C's Just Can't Keep up in Game 1 of 84 Finals

The seeds for Boston's loss to the Los Angeles Lakers in Game 1 of the NBA finals yesterday were first sown on April 17, when the Celticstook the floor to face the Washington Bullets in their first-round series.

Washington was the first of three Celtics' opponents whose chosen playing style was of the walk-it-up variety. For all four games of the Washington series, all seven of the Knicks' series and all five of the Milwaukee series, the Celtics were dealing with slow-tempo basketball, and yesterday they paid the price - defensively.

Playing teams that eschew the fast break has two important ramifications. The first is that you risk frustration because you can't run enough to suit your personnel. The second is that you lose the fear that the other guy will run you. For six weeks and 16 games the Celtics seldom had to worry about being victimized by the quick hitter, as Tom Heinsohn might say. And then came the Lakers.

How long did it take for this to become a factor? Try, oh, 20 seconds. The Celtics scored on their first possession, 15 seconds into the game, when Larry Bird took a pass underneath. LA took the ball out of bounds, and faster than you could say "Bob Cousy," Magic Johnson was feeding a streaking Kareem Abdul- Jabbar, of all people, for a sneakaway lay-up three-point play. Five seconds had elapsed after the Bird basket. And what was Kareem doing barreling downcourt? Most teams assume they can run him, not the other way around.

"We run, too," he said. "I'm not usually the guy running, but it worked out like that."

It worked out for eight more fast-break points as LA was stepping out to a 28-10 lead. The Celtics' offense-to-defense transition was, to be polite, wretched.

"In those first three series," pointed out LA assistant coach Dave Wohl, "the Celtics didn't face a consistent running team. They obviously weren't used to the transition. They weren't adjusting mentally to our movement. By the time they did, we had already taken two strides. And we stressed running. In the huddle we'd keep telling our guys, Push it, push it.' "

The Celtics weren't buried under an avalanche of LA fast-break baskets, since the final Laker point tally on transition was 28. But LA hurt them badly in certain strategic bursts, such as in the beginning of the fourth quarter.

When Larry Bird hit a buzzer-beating three-pointer to end the third period, the Celtics, who had trailed on four third-period occasions by 19 points, were now within four at 92-88. The crowd was frenzied. The Laker response was to produce two immediate Byron Scott fast-break baskets off Celtic misses.

But the real killers were the next two LA baskets of the period. A Robert Parish fast-break jumper cut the LA lead to 96-92 when Kareem again sneaked away on the in-bounds pass to dunk one. Parish connected on a follow-up, and once again LA scored right out of the Celtic bucket, this time with Jamaal Wilkes taking a feed from the ever-dangerous Magic Johnson. This, of course, is an ancient Celtic tactic - running a fast break directly after the other team scores - and it is always a shock to see someone do it to them. But, given the dual circumstances at work here, it's not so surprising.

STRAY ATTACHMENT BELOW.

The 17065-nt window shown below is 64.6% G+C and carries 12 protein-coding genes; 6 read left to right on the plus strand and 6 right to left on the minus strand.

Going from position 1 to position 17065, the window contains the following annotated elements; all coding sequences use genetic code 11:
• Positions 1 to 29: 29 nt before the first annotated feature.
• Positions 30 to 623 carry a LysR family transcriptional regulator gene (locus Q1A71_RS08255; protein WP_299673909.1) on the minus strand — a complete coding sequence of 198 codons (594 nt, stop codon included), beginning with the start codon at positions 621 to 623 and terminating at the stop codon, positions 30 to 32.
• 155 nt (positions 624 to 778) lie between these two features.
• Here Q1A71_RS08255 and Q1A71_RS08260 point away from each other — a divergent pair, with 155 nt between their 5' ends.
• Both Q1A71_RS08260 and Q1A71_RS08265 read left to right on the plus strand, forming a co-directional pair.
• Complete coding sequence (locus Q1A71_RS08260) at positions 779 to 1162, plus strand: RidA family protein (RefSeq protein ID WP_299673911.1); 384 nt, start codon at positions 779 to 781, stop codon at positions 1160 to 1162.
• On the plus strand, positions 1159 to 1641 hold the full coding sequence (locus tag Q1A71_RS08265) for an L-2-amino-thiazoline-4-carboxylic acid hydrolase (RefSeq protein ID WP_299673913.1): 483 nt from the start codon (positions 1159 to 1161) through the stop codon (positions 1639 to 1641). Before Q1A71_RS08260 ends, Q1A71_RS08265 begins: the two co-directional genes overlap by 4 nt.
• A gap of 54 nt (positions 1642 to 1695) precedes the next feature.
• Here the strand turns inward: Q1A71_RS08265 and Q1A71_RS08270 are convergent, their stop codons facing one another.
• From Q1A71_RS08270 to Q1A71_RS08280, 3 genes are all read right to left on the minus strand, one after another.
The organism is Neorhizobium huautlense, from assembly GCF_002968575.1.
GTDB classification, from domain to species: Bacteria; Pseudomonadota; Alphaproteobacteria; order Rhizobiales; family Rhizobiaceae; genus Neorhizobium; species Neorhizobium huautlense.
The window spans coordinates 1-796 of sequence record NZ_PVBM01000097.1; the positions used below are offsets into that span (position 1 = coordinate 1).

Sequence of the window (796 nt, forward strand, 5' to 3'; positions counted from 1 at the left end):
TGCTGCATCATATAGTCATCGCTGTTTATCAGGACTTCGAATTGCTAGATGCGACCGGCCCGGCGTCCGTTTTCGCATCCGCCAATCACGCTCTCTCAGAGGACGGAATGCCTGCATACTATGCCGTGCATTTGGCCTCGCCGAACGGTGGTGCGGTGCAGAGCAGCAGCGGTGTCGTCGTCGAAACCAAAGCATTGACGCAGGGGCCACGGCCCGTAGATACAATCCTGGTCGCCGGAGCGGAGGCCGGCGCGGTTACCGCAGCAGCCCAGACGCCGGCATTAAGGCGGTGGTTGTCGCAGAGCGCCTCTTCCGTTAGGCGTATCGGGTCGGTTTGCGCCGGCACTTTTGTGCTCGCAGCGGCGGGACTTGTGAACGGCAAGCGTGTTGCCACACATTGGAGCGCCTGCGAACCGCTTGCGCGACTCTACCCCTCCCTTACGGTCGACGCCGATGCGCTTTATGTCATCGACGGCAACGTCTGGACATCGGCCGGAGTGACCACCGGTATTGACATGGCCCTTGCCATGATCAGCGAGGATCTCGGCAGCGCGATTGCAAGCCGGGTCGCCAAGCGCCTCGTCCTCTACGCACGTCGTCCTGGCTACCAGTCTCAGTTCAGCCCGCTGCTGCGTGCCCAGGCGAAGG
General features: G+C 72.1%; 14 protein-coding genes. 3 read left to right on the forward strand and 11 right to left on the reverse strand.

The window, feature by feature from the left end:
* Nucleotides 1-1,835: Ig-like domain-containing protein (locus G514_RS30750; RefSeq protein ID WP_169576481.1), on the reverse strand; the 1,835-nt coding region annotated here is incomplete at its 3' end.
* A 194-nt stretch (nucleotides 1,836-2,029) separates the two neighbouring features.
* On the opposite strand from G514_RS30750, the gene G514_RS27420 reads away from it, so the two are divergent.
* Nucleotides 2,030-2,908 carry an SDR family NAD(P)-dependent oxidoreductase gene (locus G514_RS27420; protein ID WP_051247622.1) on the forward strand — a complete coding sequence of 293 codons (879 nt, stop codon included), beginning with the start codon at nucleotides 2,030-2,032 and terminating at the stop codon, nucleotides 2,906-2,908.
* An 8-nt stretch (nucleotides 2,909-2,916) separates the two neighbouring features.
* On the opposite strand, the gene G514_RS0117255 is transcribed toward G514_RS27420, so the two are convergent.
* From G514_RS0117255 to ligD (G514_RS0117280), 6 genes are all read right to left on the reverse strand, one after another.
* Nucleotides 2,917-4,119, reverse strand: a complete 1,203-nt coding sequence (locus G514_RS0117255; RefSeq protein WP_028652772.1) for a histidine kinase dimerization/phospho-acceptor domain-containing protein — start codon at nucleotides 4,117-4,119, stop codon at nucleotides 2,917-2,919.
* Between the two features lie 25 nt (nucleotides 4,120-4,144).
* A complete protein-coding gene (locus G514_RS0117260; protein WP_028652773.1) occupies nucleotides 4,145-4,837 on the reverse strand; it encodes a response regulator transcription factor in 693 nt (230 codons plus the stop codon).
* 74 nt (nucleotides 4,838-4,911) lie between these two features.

That's because the Lakers are coming here two nights after completing a two-way fast-break series with Phoenix, whereas the Celtics were still shaking off the effects of their 16 games at waltz tempo.

"I would have to believe those other three series had something to do with our readiness to get back into that kind of pace," admitted Celtics assistant Jimmy Rodgers. "That's not an excuse, but it's still relevant."

Another factor is the weird look LA gives you. "You've got different defensive matchups than you normally would," said assistant coach Chris Ford. "We had decided to have our people guard the same guy who was guarding them, but for some reason we didn't seem to pick up our men well at all, and sometimes we were lost in the transition."

This failure of the Celtics to respond adequately to a team playing its own style is not a unique athletic phenomenon. Many good offensive rebounders, for example, fail to block out very well on the boards at the defensive end. We may have to leave the whys and wherefores of this to the sports psychologists.

The important thing for the Celtics is to eliminate this failing before Game 2 on Thursday. "Fortunately," said Rodgers, "we'll have three or four days to, if nothing else, run wind sprints."

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